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shared "system" libraries
shared "system" libraries
Fri, 09 Dec 2005 14:32:50 +0100
Wanderlust/2.14.0 (Africa) SEMI/1.14.6 (Maruoka) FLIM/1.14.7 (Sanjō) APEL/10.6 Emacs/21.4 (i386-pc-linux-gnu) MULE/5.0 (SAKAKI)
here is a little problem for everybody to think about. It's not new
in any case, but it illustrates the difficulty of sharing in light of
resource accounting and self-management of resources. Maybe it is not
a technical problem, but a policy problem.
The fundamental tasks of an operating system are: Providing security
by isolation, and maximizing resource utilization by sharing (without
violating the isolation properties). We all know how hard this is.
Usually, at least some covert channels remain if isolation is not
complete in the presence of resource sharing.
The specific issue I want to draw attention to are shared libraries.
Shared libraries are ubiquitous these days. Because they have big
text and read-only data sections, they can save a lot of memory by
avoiding redundant physical allocation for identical data. This
maximizes resource utilization. Further resource utilization is
achieved by demand-paging, keeping the parts of shared libraries that
are not used on disk. This raises consistency concerns if they are
mutated, for example at shared library update for bug fixes.
In GNU/Linux, shared library files in use are marked as immutable to
prevent modification. Any attempt to modify the library results in a
ETXTBSY (Text file busy) error message. Library updates, by policy,
are done by creating a new file, and then linking it under the name of
the old file into the filesystem. The old file may be unlinked, and
due to the reference counting on files in the kernel its allocated
disk blocks are released when the library is not in use by any process
anymore. This will happen at the very least at the next reboot.
Because system updates happen infrequently, and reboots happen
frequently (and in fact, system updates may involve a reboot), this is
an acceptable solution.
In the GNU/Hurd on Mach, the MAP_COPY flag is implemented, and used
for library images. This means that the kernel creates a logical copy
of the whole library file at mmap() time (the actual copy may be
delayed). If the underlying file is modified, the copy will be
realized to fulfill the consistency requirement for the mapped library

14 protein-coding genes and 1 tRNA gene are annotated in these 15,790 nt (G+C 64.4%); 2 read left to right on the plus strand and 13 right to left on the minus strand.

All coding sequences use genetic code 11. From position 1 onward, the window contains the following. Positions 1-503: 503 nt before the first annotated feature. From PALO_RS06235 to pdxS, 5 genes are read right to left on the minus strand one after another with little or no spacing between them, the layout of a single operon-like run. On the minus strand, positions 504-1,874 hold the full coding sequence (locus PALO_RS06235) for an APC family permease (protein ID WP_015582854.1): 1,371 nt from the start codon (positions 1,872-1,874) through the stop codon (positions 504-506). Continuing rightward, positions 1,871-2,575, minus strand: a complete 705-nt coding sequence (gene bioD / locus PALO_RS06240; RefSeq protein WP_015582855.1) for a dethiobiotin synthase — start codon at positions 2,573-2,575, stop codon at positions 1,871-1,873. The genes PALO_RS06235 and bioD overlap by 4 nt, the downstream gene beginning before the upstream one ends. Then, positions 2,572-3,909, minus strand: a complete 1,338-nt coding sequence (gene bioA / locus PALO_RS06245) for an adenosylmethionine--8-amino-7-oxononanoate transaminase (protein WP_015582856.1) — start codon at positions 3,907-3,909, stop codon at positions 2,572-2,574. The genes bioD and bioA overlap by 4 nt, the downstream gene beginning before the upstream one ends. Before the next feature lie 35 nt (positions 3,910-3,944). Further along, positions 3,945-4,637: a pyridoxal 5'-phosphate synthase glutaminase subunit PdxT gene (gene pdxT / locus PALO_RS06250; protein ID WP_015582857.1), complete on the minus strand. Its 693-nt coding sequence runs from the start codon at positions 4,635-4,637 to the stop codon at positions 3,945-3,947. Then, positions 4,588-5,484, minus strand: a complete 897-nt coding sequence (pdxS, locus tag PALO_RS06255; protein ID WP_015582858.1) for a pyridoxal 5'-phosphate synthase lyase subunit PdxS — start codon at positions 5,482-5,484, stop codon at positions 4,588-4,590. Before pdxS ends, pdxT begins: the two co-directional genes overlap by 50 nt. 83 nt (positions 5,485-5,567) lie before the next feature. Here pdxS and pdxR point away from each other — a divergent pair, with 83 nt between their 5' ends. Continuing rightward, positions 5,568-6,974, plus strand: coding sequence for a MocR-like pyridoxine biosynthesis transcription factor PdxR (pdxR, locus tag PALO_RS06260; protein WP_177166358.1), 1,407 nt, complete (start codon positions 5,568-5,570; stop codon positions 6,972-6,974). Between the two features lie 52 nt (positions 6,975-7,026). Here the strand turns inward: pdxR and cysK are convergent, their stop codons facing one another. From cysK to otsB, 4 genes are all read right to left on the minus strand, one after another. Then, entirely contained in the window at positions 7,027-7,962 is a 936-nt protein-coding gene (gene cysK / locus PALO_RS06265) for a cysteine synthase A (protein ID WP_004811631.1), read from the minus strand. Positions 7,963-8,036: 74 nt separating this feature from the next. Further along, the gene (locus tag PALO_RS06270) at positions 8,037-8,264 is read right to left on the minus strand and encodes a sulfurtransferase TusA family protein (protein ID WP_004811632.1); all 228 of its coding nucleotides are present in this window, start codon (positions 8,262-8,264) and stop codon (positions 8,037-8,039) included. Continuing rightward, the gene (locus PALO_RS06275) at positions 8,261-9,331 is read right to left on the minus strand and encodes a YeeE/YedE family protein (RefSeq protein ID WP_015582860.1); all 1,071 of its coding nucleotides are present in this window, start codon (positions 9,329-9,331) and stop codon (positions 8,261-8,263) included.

image. As there is no resource accounting, this doesn't cause any concerns.
Now, let's move on to a system with proper resource management. In
this case, the only way to ensure technically (without any additional
policy) that memory you use stays around is to pay for it by providing
the necessary storage. This may mean actual physical RAM in a
self-paging system, or disk space in a persistent system. IE, each
process would have to create its own copy of the library file before
using it. Implementing delayed copies a la MAP_COPY may be possible,
but the memory must be available at the time the data needs to be
copied, so at least it must be reserved, paid and accounted for.
With some additional policy, you would only need one copy per user or
session, or isolated subsystem. Still, given the number of shared
libraries in a system, this results in heavy data duplication or
unused reserved frames, and thus heavy underutilization. Clearly
Thus, it is proposed that frequently used shared libraries are
provided as a system service, only paid for once by the system, and
then free to be used in a read-only mode by any process in the system.
This however crosses security boundaries, and thus there must be a
policy contract to which each party adheres. What can this contract
Let's say the system provides an immutable (for normal users) name
space of files, in other words: a system-wide file system with
libraries and applications that are expected to be used frequently.
Then each process could make read-only mappings from these files, and
use them without paying for the resource.
This works fine, but what happens at update? If running applications
should not be broken, the old files must be kept around even after an
upgrade. They must be kept around until the last user goes away.
This suggests a need for reference counting, or maybe at least
At first sight, it seems that this problem is worsened by persistence,
because even a reboot can not make existing users go away. However,
there is a way to make existing users go away, and that is by revoking
the resources of the old files, something the administrator could do.
In this case, the memory would be released, and applications using it
would presumably crash rather soon.
Is this better or worse than a reboot? In Unix, per policy, the
system tries to enter a good state at reboot. In a persistent system,
we would have to put a new policy in place, for example by a user
watching its applications, and if they crash (due to revoked old
library files), they could be restarted by the watch dog daemon, or manually.
This works fine, except for long running tasks that can not be easily
restarted. Such tasks would have to be replaced by a new task using
the new library, in the same way the task itself would be updated to a
new version, ie by following a state migration protocol.
So, the questions here are: What are our options in implementing
shared libraries in the context of possible system designs we are
looking at? Is the above proposal, which relies mostly on policy
decisions and high-level features like watch dog daemons, adequate?
How does it compare to Unix in terms of implementation complexity and
user friendlyness and automation?
This issue was raised between Neal and me in a train trip from
Amsterdam, so much of this discussion is debted to Neal. I heard
first about the idea of the system to explicitely grant the resources
for system libraries to the processes from Jonathan Shapiro.
- shared "system" libraries,
Marcus Brinkmann <=